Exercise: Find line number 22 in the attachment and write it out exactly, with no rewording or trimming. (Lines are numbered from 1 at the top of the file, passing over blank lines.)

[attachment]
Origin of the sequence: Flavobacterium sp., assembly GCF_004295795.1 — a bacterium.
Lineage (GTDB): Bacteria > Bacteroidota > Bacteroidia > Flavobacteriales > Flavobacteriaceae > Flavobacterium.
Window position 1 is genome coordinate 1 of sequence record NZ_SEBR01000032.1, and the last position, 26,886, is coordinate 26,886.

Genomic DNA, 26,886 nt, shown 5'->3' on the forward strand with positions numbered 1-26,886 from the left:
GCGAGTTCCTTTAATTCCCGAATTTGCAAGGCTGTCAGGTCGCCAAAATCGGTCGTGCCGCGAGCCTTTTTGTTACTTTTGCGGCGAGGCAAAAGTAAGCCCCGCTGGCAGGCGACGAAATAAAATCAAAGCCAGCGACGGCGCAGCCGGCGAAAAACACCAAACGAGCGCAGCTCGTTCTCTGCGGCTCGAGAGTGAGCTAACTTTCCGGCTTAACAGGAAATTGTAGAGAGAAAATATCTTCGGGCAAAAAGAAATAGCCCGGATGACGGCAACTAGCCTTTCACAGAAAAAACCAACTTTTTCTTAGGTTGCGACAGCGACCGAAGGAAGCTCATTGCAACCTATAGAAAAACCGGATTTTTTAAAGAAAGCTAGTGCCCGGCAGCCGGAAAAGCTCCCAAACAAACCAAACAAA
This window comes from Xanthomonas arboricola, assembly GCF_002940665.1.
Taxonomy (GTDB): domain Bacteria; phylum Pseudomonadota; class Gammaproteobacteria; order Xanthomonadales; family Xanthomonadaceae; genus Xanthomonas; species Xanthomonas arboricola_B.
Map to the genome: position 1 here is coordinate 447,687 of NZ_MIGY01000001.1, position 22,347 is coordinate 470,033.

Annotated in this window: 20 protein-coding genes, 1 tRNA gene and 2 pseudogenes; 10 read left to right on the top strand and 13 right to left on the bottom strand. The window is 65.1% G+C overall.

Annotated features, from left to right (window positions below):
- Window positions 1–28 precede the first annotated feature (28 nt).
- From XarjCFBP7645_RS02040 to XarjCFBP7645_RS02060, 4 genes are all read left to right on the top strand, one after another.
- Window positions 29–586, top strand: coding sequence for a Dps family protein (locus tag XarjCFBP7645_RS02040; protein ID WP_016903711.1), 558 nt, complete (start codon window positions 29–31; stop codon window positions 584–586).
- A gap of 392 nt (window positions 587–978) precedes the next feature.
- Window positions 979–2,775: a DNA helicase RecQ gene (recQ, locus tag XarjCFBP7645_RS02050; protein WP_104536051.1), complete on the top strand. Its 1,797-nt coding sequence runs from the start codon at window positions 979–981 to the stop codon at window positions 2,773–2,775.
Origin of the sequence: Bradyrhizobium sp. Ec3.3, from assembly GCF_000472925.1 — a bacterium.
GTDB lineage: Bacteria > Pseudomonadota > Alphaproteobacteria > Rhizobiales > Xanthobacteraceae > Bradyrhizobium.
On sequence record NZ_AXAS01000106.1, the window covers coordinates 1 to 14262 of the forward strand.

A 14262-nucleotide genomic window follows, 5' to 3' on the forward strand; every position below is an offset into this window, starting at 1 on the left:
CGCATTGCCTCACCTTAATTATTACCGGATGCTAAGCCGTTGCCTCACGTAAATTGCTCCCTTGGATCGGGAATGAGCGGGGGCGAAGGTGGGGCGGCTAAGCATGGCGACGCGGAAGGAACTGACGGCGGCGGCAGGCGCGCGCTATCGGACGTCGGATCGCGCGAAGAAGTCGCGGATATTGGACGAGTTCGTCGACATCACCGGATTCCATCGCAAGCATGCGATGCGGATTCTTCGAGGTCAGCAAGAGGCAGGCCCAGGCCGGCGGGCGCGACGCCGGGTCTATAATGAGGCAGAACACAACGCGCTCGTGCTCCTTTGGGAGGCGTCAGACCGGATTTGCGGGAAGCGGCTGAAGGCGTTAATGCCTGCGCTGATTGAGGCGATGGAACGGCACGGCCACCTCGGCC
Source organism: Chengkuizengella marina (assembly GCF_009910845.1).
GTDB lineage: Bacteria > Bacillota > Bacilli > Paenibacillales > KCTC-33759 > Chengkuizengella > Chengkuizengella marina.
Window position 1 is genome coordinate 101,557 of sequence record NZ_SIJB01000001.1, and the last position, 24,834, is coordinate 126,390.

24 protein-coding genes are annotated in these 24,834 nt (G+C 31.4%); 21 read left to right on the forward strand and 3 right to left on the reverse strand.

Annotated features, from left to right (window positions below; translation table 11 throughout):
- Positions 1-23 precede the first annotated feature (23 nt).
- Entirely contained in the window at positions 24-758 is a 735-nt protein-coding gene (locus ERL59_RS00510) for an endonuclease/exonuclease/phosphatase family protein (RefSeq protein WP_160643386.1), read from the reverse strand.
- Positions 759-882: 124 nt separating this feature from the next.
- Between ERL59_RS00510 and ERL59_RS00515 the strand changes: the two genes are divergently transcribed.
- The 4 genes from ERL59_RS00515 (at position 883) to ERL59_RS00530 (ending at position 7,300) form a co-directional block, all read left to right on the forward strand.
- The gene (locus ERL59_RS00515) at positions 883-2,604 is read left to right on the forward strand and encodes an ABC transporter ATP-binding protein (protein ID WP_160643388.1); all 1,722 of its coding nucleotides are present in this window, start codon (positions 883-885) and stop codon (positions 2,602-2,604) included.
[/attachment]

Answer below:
GTDB lineage: Bacteria > Bacillota > Bacilli > Paenibacillales > KCTC-33759 > Chengkuizengella > Chengkuizengella marina.